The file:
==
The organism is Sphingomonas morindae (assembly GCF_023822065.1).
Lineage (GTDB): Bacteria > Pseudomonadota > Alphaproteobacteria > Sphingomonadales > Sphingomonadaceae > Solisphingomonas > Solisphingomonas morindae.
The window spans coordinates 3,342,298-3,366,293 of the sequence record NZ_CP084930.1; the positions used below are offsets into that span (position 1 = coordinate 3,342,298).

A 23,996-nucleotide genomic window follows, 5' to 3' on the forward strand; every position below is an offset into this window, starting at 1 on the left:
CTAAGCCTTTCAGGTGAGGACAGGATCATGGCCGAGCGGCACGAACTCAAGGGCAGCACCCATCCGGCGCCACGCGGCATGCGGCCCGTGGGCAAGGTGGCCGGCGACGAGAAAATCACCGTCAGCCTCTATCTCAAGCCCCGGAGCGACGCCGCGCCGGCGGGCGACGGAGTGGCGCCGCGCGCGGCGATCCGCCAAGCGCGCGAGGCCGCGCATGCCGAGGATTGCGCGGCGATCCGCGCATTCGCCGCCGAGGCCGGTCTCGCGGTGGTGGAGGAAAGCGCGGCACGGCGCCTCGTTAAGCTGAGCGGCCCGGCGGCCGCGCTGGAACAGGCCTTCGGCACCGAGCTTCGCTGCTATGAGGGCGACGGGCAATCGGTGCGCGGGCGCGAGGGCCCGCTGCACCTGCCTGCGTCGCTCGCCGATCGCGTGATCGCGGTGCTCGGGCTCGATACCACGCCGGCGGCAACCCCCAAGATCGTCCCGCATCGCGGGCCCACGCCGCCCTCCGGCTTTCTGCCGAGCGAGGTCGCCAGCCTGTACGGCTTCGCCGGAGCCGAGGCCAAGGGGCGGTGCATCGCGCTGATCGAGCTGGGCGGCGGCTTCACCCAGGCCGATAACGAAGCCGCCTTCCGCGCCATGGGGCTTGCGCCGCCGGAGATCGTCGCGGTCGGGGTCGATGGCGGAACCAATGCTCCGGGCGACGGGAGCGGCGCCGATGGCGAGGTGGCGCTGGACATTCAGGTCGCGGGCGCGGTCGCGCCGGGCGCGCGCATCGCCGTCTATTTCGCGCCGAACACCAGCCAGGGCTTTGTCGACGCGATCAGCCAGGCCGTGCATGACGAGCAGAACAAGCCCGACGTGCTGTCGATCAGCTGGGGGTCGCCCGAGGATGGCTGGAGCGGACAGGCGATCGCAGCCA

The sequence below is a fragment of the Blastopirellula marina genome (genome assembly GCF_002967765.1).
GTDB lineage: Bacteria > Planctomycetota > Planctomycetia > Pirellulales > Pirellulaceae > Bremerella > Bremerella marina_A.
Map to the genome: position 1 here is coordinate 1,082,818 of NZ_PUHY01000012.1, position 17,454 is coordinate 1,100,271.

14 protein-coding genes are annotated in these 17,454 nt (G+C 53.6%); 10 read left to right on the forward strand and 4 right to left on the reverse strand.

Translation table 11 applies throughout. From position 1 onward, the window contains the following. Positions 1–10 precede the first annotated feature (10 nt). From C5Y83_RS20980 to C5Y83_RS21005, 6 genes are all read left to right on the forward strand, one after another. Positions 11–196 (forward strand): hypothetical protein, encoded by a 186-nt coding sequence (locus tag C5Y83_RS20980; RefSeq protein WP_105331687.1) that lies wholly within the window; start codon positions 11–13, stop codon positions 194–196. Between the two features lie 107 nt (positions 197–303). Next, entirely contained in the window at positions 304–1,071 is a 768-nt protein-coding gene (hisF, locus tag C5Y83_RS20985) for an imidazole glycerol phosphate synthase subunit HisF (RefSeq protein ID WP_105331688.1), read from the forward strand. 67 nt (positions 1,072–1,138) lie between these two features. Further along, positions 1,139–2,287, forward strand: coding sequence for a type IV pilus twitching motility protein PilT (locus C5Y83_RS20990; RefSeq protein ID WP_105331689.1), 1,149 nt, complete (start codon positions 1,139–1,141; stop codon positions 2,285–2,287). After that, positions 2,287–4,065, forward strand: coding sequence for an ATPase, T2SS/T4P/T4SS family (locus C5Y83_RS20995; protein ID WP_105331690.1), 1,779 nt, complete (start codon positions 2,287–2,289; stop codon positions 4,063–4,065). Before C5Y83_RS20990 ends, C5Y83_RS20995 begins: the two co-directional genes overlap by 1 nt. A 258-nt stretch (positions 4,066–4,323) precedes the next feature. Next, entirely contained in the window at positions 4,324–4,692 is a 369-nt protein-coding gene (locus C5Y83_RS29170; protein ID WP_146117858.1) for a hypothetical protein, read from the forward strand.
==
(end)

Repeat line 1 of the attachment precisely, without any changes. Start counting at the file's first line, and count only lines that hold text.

The organism is Sphingomonas morindae (assembly GCF_023822065.1).